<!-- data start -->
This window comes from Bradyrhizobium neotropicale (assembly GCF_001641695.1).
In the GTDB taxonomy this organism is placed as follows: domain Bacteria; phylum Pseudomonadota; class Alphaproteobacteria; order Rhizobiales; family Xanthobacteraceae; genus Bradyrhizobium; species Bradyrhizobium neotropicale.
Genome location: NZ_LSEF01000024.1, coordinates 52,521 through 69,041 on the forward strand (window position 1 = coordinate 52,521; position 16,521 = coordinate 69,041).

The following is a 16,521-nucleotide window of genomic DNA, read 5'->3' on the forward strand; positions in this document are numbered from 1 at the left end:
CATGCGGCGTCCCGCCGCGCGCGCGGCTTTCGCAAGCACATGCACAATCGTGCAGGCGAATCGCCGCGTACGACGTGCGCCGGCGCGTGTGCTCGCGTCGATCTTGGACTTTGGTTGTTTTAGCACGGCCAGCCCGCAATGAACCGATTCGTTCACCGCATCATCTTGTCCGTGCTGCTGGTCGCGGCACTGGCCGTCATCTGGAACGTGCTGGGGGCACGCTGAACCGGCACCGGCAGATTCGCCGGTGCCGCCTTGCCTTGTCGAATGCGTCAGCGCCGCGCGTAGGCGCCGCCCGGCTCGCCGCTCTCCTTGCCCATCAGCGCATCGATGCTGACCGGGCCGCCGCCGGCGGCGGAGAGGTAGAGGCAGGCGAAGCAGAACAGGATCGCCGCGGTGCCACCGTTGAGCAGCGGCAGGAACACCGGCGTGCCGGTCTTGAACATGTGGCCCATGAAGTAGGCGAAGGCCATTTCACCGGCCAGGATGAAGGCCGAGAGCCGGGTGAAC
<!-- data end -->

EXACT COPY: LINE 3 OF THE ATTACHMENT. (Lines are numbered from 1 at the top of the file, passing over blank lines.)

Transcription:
Genome location: NZ_LSEF01000024.1, coordinates 52,521 through 69,041 on the forward strand (window position 1 = coordinate 52,521; position 16,521 = coordinate 69,041).